Part of USS Arcturus: Ex Nihilo Nihil Fit and Bravo Fleet: Phase 2: Horizon

II – Hasperat

Shuttle Bay 2, Starship Arcturus
September 2399
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Chief Operations Officer’s Personal Log, Stardate 76705.7. Encrypted.

 

Nothing about this mission has been normal or expected, but I can say that our journey to rendezvous with the saucer section has at least been free of incident. We picked up one of the runabouts, the Ausable, a few hours ago. Initial reports show extensive damage to the hull from Kazon weapons fire, which my teams are now fixing with support from Engineering. Luckily there were no casualties, but I have no doubt that their presence in the area is a complication to our current mission rather than being its focus. Captain Lancaster has, as always, remained tight with the details, but despite the lack of communication he seems as pleased as it is possible for him to be with our progress.

 

End Log


The secondary hull’s shuttle bay was tiny compared to the one in the saucer section, but it was still more than large enough to service the compact Volga-class runabouts detailed to the Arcturus. At two-thirds the size of the older and more versatile Danube-class runabouts, they were usually deployed on the smallest starships, but the thinking with their mission was that it was preferable to have a larger number of slightly smaller support craft than fewer large ones. Since the Volga didn’t have hot-swappable modules, that also saved additional deck space for extra shuttles. Some of this loss in versatility was made up by amidships compartments that had been fitted with holographically configurable mission bays to swap out configurations in the field, at the expense of being less capable than “real” equipment.

The runabout Ausable had left the Arcturus a week earlier in perfect, factory-new condition. It had come back covered in blast marks. While there were no casualties, an operations team would take a week to get the tiny ship back into its original condition. As there was little to do on the battle bridge while they cruised to their rendezvous, Commander Alesser had taken it upon himself to meet the runabout in the bay, which the Arcturus had dropped down to impulse for less than a minute to pick up before jumping back to its maximum speed.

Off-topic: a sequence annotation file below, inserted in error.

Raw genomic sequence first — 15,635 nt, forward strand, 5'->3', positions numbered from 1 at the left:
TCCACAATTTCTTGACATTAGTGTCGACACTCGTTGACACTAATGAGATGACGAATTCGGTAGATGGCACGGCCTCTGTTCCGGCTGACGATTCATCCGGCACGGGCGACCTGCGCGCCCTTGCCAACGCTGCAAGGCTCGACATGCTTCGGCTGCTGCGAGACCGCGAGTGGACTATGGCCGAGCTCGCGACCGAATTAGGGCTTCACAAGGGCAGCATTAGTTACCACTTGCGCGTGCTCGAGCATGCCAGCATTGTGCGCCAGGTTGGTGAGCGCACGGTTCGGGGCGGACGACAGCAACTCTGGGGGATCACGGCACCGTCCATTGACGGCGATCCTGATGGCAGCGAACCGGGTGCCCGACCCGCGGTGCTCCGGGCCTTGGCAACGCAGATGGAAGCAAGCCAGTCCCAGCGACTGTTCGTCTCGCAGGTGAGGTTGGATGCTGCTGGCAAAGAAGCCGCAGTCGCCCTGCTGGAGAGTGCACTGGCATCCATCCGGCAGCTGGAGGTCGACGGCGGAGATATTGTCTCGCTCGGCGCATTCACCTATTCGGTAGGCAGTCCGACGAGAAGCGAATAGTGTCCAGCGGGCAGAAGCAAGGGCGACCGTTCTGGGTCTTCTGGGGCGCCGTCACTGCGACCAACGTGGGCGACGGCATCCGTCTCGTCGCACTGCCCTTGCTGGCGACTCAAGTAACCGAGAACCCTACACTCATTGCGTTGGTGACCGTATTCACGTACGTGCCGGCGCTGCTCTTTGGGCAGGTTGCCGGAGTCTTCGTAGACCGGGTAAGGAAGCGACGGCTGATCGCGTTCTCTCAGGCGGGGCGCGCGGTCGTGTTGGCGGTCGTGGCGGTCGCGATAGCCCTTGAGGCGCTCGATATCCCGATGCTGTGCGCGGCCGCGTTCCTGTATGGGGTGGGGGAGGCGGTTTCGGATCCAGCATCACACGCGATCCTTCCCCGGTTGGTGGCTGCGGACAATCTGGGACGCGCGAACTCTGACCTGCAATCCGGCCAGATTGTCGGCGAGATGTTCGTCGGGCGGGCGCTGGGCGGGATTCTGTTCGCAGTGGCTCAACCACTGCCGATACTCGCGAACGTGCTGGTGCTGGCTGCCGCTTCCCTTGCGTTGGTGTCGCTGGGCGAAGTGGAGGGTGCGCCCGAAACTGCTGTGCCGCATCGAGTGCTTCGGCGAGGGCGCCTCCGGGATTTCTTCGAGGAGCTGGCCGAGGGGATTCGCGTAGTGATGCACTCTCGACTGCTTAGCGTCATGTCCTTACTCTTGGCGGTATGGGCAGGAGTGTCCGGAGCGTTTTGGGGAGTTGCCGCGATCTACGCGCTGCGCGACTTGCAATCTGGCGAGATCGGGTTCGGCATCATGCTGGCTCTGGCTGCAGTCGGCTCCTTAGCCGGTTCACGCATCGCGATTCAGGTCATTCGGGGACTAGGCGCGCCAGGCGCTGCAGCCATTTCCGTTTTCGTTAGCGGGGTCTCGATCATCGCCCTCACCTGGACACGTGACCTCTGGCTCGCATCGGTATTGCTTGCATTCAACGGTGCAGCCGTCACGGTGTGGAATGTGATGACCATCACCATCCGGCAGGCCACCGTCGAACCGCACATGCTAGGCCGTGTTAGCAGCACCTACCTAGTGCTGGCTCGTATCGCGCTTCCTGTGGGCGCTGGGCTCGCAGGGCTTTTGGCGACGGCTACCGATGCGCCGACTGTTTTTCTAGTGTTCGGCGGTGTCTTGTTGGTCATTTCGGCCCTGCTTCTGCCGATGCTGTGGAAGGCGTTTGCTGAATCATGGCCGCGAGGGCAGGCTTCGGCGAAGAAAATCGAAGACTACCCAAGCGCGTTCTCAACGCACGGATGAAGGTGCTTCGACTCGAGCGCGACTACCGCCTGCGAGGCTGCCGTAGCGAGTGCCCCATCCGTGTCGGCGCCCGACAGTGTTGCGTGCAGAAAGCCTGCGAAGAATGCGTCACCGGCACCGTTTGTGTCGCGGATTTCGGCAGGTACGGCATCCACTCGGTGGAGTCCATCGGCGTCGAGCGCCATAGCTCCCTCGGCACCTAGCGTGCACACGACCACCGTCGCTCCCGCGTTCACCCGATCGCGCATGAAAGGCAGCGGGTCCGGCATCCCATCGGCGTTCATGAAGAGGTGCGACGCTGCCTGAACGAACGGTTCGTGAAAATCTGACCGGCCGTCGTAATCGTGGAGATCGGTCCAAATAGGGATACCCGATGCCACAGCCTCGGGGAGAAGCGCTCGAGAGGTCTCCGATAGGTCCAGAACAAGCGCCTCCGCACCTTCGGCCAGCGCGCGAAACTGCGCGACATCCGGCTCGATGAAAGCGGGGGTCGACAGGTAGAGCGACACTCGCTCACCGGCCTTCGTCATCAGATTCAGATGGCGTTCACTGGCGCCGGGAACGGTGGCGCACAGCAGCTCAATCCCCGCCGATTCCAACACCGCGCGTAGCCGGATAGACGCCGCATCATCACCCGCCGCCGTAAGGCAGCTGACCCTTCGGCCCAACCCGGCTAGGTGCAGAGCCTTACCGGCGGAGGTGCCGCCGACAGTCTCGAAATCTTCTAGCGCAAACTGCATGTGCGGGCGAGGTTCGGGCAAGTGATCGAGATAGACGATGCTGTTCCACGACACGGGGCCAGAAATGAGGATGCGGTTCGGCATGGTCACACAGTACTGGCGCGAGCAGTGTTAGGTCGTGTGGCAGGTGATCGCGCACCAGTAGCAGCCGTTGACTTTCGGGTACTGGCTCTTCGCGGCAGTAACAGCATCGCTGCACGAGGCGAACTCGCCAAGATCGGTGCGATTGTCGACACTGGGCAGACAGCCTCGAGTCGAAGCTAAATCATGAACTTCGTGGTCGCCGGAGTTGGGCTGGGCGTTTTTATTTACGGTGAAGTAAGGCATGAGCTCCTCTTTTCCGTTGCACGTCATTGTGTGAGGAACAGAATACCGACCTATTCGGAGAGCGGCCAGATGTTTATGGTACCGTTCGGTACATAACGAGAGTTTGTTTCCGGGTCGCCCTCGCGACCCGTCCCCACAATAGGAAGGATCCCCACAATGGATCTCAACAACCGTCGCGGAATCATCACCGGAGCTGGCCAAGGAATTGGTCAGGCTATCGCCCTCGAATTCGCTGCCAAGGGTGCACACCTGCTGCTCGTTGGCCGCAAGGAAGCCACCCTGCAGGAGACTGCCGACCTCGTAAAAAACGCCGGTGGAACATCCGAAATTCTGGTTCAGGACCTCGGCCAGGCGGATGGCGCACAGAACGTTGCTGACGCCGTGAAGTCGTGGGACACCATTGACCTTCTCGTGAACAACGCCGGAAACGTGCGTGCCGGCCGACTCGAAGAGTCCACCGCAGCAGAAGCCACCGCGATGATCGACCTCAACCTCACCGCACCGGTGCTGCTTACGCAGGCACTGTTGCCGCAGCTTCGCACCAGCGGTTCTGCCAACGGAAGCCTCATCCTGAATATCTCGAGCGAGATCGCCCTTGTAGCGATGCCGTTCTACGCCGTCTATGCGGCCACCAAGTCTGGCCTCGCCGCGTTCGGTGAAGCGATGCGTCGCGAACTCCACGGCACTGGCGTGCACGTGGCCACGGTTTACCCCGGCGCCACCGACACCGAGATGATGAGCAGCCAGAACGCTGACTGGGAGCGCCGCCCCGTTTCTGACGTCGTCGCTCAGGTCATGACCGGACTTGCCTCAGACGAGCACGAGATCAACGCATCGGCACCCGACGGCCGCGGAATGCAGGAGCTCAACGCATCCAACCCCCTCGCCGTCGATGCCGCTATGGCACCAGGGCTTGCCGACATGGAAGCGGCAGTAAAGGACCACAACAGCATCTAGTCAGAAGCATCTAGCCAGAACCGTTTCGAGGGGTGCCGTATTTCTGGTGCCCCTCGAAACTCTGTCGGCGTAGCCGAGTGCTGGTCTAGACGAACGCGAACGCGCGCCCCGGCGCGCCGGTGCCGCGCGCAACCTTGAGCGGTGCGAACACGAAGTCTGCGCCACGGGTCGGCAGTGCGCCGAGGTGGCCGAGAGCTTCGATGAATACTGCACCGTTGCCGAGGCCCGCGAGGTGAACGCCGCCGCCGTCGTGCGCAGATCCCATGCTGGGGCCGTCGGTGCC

Besides boredom, the reason he wanted to meet the runabout himself was that its crew fascinated him: Lieutenant Junior Grade Cooper Robinson was leading a small team consisting of Ensign Cody Knox-Stanton at the helm and Ensign Matthew Belvedere serving as a science specialist. A flag officer’s aide with the son of a vice admiral and the nephew of a rear admiral. That was beyond coincidental, and he wanted to see what they were doing when they managed to catch Kazon interest.

The runabout rotated in the bay before it landed, pointing its ramp towards the shuttle bay’s forward bulkhead. Alesser waited with his arms crossed as the small vessel powered down and the aft hatch opened. The three junior officers were in good spirits, apparently teasing one another as they walked out of their vehicle. Robinson was taller than Knox-Stanton by just a hair, and both of them had athletic builds, and both were a head taller than Alesser himself was, while Belvedere was quite slim and Alesser’s own height. All three were the commander’s type, of course, but the blond lieutenant’s green eyes had a glint of defiance in them before he could even open his mouth to castigate them for the condition of their vessel, so he already had the commander’s attention.

“You three are awfully jovial for bringing this runabout back in a significantly worse state than it was when it was issued to you,” Alesser noted.

The three junior officers came to a halt at the foot of the ramp, the two ensigns looking towards Robinson. As a ‘flag lieutenant,’ i.e., a trumped-up yeoman, the yoke of Robinson’s uniform was operations gold, and he wore a silver aiguillette over one shoulder, attached to a small epaulet to signify his status as the admiral’s personal aide. It was an unusual choice for him to be sent out into the field.

“That tends to happen when you survive a Kazon attack, sir,” Robinson replied his tone barely within the bounds of decorum.

“Why didn’t you send out a distress call, Lieutenant?”

Robinson shrugged. “Because we won?”

Sir.”

The lieutenant’s eyes flashed with annoyance and he clenched his square jaw. Being an aide to a flag officer had likely made him quite used to having the run of the ship, evidenced by the clear aura of arrogance he was radiating. He seemed to be a hair’s breadth away from insubordination, which Alesser would have welcomed if only for the entertainment value.

“Because we won, sir,” Robinson repeated. “It’s all in the report I’m going to deliver to the admiral, and if she sees fit to share it with you, then you’ll have all of the juicy details, Commander Alesser, sir.”

Now that statement was much less amusing. For as much as it was clear things were abnormal under the mission parameters they now found themselves with since when did operational reports from one of the Arcturus‘s own runabouts go straight to the admiral? But putting her own man in charge of the mission was one way for Hayden to keep everyone else out of the loop.

“Are you always this sarcastic, Lieutenant?” Alesser asked.

“The admiral seems to like my sass, Commander. I’m sure it’ll grow on you, too,” Robinson quipped. “Begging the commander’s pardon, but we do need to get our reports filed.”